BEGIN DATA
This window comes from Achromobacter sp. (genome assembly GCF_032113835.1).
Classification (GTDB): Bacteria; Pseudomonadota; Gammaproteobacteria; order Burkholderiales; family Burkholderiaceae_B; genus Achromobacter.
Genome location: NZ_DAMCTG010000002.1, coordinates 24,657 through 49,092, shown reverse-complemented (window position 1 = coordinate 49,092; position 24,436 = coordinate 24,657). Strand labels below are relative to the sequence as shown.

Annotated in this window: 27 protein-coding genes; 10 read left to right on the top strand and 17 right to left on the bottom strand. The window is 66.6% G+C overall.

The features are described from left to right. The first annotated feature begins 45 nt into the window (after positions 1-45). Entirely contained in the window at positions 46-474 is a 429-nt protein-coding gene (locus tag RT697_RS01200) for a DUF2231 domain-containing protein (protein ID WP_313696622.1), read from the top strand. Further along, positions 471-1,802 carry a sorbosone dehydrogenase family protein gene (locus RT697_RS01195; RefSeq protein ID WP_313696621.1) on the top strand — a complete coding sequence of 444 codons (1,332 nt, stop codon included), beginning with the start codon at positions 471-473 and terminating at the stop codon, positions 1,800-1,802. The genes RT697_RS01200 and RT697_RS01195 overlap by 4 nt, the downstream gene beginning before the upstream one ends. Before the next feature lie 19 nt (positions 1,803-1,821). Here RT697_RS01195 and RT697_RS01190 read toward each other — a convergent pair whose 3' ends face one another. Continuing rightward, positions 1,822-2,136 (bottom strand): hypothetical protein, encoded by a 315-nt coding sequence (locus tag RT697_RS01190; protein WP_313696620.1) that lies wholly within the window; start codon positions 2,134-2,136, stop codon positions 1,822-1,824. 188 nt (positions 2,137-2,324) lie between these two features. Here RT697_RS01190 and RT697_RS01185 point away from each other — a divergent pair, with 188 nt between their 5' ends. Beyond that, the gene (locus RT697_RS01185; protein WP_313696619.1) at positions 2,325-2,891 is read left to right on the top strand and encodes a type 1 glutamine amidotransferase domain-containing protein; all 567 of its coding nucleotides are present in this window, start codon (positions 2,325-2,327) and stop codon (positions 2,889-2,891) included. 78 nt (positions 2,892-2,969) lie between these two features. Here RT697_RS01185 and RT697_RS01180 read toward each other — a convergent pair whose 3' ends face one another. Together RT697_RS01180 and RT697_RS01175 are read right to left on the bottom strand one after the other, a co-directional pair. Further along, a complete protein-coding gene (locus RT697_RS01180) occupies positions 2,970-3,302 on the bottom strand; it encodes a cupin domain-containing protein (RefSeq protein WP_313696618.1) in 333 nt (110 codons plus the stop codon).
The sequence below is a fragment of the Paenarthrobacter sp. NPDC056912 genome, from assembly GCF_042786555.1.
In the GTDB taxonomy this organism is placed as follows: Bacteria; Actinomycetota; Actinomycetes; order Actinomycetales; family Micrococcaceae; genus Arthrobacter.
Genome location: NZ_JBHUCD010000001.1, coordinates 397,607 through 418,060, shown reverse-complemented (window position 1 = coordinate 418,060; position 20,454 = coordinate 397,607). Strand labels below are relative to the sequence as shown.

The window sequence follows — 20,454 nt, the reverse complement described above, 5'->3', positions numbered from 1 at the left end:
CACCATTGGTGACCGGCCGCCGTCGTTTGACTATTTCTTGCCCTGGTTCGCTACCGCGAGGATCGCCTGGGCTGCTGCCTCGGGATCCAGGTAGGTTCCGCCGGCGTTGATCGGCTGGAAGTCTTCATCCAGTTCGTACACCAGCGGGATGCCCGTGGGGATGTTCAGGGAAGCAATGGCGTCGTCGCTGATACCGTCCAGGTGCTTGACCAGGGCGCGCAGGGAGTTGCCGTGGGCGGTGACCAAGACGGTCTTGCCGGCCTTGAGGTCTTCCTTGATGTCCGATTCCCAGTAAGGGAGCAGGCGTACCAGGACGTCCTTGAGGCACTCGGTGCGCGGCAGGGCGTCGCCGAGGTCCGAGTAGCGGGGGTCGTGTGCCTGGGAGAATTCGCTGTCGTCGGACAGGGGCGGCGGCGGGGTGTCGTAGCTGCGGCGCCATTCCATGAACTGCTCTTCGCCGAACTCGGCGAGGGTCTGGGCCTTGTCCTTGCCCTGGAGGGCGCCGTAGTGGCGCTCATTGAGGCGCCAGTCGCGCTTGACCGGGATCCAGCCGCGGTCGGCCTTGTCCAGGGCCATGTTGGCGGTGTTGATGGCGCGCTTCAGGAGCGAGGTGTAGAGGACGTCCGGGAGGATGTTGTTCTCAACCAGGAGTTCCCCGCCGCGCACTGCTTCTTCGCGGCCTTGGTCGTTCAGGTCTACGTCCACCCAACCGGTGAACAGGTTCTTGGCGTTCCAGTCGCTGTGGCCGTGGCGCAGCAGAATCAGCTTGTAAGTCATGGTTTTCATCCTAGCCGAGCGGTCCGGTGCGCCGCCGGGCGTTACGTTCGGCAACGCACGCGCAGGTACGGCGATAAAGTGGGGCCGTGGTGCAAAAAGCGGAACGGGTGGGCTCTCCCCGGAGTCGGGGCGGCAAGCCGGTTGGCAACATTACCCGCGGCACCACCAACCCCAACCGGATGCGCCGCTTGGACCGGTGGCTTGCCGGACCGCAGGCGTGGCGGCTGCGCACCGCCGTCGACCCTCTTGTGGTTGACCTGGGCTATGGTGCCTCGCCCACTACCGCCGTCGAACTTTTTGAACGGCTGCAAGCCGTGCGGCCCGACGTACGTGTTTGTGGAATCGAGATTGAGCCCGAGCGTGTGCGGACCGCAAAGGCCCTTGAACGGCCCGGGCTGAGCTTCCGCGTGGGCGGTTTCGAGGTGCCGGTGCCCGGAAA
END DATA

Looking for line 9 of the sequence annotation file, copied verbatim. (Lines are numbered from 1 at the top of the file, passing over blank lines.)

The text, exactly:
The window sequence follows — 20,454 nt, the reverse complement described above, 5'->3', positions numbered from 1 at the left end: